Exelon Corp. expects its first-quarter net income will be reduced by US$560 million to US$710 million because of last week’s cold blast in Texas, saying three of its power plants were forced to shut down.
The utility owner cited periodic outages beginning Feb. 15 at three of its natural-gas plants in Texas in a statement Wednesday. Exelon said the losses would be offset by US$410 million to US$490 million in deferred maintenance costs, one-time savings and additional revenue opportunities.
“This loss is unacceptable to us,” Exelon Chief Executive Officer Christopher Crane said on a call with analysts.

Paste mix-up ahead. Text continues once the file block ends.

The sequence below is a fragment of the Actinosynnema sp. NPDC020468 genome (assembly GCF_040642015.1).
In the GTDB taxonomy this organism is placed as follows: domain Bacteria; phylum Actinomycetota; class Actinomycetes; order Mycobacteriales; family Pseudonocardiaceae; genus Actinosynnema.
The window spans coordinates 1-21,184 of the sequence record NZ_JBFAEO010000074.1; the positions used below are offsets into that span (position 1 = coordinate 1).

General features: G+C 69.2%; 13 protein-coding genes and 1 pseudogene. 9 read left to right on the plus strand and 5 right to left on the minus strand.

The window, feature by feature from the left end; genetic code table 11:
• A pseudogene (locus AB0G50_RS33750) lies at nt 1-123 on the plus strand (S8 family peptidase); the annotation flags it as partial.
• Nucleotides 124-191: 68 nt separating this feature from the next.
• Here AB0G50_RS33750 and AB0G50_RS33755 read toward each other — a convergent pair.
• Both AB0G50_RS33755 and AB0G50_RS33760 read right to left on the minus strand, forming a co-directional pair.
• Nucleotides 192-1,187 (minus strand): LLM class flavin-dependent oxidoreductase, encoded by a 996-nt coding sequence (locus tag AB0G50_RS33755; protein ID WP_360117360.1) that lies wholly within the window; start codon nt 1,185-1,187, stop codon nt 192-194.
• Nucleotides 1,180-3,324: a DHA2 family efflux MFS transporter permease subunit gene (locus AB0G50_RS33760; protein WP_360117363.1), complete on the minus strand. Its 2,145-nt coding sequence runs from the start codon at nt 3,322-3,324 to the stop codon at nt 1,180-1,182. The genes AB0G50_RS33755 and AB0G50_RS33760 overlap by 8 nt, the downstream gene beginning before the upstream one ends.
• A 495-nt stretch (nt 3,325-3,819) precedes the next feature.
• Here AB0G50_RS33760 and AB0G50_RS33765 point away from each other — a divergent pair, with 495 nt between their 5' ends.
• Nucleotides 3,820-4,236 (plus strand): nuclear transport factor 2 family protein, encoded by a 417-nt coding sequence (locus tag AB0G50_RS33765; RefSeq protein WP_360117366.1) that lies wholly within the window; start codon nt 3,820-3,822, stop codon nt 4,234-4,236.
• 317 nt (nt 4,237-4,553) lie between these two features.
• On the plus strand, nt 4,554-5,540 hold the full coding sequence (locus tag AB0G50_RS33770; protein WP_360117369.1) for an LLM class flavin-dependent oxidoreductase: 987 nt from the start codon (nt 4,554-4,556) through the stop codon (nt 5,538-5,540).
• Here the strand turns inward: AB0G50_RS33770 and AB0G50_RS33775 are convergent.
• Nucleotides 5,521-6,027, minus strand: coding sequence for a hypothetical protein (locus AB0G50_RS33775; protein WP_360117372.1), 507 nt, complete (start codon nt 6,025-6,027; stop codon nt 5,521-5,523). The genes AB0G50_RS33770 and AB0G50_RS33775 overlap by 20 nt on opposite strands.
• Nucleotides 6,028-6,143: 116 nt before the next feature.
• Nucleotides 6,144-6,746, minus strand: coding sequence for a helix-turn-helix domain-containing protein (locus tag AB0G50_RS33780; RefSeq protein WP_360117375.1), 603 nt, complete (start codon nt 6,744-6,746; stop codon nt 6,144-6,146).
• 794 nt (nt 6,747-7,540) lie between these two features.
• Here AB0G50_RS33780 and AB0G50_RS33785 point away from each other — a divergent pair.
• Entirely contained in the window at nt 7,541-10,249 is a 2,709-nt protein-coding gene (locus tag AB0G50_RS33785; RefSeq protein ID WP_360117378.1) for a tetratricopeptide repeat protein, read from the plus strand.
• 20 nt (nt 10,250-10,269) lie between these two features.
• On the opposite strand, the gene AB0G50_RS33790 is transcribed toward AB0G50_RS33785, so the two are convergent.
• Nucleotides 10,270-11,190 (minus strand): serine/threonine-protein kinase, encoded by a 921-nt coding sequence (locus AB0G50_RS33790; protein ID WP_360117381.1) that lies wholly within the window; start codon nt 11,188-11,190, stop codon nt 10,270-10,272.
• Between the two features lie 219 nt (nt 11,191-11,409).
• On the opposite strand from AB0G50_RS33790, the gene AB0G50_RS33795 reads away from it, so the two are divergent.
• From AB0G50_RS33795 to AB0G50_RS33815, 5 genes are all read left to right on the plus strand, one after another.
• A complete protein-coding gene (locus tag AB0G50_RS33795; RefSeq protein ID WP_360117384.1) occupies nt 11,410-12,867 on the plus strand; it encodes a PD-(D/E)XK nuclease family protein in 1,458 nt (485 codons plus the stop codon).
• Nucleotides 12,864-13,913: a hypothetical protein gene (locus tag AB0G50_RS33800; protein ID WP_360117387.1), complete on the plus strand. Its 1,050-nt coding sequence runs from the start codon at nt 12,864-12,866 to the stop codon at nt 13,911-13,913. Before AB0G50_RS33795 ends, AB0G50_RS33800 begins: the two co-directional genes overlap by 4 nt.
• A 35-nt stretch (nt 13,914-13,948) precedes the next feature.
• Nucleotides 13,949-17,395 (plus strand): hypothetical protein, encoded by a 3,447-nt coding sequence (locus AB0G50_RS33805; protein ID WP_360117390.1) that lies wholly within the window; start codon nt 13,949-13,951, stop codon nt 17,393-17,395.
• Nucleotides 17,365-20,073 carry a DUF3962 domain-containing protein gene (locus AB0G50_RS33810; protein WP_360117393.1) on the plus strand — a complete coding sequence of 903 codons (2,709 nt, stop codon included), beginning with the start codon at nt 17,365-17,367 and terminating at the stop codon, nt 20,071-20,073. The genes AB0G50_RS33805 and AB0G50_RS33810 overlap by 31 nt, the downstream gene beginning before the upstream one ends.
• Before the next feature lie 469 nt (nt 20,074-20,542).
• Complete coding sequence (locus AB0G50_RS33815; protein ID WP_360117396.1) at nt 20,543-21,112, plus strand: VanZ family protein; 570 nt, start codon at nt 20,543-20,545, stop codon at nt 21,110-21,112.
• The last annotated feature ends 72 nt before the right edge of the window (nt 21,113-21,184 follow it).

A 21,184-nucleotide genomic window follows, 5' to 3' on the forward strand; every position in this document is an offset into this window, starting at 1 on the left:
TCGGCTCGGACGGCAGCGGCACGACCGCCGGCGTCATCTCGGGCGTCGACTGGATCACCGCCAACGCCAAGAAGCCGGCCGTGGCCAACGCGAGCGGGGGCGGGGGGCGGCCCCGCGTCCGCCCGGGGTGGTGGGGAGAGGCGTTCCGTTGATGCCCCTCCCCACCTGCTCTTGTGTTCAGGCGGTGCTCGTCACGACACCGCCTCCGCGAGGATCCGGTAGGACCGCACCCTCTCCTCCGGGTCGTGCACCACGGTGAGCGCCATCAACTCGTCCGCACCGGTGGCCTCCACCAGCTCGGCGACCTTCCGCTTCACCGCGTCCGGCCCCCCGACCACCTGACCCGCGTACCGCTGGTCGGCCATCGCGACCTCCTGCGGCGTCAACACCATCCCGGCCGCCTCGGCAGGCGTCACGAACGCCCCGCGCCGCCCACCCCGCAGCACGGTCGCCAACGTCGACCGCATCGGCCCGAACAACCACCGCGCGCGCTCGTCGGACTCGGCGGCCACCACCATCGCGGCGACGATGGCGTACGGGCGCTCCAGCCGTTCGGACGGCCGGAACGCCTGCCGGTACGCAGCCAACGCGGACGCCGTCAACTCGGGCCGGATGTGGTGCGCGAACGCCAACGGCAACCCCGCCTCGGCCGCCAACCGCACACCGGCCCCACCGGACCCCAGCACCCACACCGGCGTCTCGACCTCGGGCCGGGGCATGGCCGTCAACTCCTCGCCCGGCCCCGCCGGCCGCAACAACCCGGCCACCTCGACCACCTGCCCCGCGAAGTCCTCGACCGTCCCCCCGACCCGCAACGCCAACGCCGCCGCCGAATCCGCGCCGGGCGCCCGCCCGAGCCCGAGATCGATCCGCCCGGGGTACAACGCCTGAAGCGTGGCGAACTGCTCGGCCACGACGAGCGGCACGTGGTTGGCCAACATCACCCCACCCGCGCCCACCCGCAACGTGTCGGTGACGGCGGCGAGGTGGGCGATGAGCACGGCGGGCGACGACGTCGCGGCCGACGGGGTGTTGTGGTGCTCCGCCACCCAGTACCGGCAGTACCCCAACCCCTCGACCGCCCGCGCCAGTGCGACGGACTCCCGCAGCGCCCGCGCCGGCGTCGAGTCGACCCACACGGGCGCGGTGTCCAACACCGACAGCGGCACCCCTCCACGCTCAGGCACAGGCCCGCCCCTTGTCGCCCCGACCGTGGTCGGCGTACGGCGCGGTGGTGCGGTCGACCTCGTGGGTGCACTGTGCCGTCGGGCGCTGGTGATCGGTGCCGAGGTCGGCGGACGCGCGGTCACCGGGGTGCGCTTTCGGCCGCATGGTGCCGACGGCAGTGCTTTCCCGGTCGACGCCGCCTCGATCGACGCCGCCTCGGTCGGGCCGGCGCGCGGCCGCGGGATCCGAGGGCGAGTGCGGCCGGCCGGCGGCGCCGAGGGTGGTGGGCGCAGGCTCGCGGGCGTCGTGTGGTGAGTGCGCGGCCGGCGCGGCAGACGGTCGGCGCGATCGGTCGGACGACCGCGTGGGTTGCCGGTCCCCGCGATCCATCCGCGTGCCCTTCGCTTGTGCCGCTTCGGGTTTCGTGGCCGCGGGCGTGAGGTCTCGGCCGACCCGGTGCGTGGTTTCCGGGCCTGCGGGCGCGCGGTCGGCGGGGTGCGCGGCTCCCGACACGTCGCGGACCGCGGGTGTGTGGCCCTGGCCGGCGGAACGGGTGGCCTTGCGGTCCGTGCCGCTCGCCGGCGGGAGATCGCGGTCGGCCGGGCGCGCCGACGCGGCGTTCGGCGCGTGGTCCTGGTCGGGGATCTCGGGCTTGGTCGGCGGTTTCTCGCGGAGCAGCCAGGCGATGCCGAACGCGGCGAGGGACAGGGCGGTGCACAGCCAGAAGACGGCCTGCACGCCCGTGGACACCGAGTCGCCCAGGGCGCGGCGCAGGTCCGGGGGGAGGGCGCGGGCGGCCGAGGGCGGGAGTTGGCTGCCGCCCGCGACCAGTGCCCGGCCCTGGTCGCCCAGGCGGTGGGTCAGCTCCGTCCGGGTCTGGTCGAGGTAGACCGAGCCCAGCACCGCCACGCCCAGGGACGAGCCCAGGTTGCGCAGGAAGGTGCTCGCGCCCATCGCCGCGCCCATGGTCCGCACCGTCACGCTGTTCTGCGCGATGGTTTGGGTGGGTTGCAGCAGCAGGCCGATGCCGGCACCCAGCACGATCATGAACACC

The three plants were “periodically available” when power prices reached the market cap of US$9,000 a megawatt hour, and the estimated loss is still preliminary, Crane said
“It includes our best estimate for load obligations, ancillary charges and bad debt,” he said. The company expects to issue additional guidance by the time it releases its first-quarter earnings.
The Chicago-based company’s gas plant operators routinely plan for harsh weather, but in Texas they faced “unprecedented, sustained cold temperatures,” Crane said.
The historic outage caused billions in economic losses, and the impact to individual companies is just starting to emerge. At its peak, more than 4 million Texas homes and businesses were without power over several days of unprecedented cold.